Howard Owen’s The Reckoning examines the complex relationships between fathers and sons as well as the unerring tendency of the past to haunt the present.
Following the death of his mother, protagonist Jake James survives a suicide attempt only to settle into a strained relationship with his emotionally distant father, George. Shortly thereafter, George’s old college buddy, Freeman Hawk, shows up on their doorstep with tales of his glory days as a Vietnam-era conscientious objector and draft dodger. Yet when a pair of shady figures takes to shadowing Hawk night and day, the past takes on a considerably darker and more complex patina, placing a strain on the already tenuous relationship between George and Jake.
That George is depicted as emotionally crippled throughout the narrative makes for an engagingly off-kilter dynamic among the novel’s other characters. Sidelined for the most part by drinking and despair, George is in no position to be anybody’s rock, but fate has placed him squarely in the center of events. Jake needs a father, and Hawk needs a friend. Yet the center, to borrow a phrase from William Butler Yeats, cannot hold, so it’s up to Jake and Hawk to make sense of their own lives and for each to claw his way to some semblance of normalcy.
Certainly, George’s absence can be read as a commentary on contemporary times. Set against the backdrop of both the Vietnam War and the years following 9/11, The Reckoning depicts a world in which Americans as a whole are at a loss in terms of guidance and leadership. A tragic mix of greed and desperation drives anybody with so much as a scintilla of power while a scandal-hungry media serves as the closest thing to a moral compass that Owen is willing to offer.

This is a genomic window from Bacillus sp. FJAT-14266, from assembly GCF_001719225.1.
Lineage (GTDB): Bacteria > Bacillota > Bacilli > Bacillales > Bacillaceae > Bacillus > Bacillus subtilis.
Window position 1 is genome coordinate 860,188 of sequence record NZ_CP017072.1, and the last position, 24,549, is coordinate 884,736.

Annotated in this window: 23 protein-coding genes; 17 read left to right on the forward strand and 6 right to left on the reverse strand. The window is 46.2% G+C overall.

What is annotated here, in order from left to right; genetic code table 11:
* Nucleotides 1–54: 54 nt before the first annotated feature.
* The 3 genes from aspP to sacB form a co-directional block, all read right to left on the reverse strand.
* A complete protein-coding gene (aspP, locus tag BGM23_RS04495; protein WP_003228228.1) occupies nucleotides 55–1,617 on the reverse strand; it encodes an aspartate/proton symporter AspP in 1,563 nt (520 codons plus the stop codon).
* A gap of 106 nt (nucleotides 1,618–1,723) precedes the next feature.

In this sense, The Reckoning serves as a critique of postmodern America, but in a larger sense, the novel also offers a hint of hope, for the primary challenge that young Jake faces is that of making his own way in the world. Beset by bullies, perplexed by the first stirrings of teenage romance, and suspicious of his father’s oldest friend, Jake only occasionally comes off as overwhelmed. The rest of the time, Owen has the sense to give us the impression that his protagonist just might come out on top—or at least come through his difficult adolescence with only minor scrapes and bruises.
To put it another way, Owen provides us with a story whose stakes are as high as they are within reach. As a result, the tension throughout the novel is palpable. As readers, we hope for the best for Jake even as his unguided trajectory hurdles him toward apparent disaster. Reminiscent of Tim O’Brien’s The Things They Carried and The Nuclear Age, The Reckoning is ultimately a coming of age tale for a generation raised on constant (if unfair) reminders of its failure to measure up to the overblown glories of the past.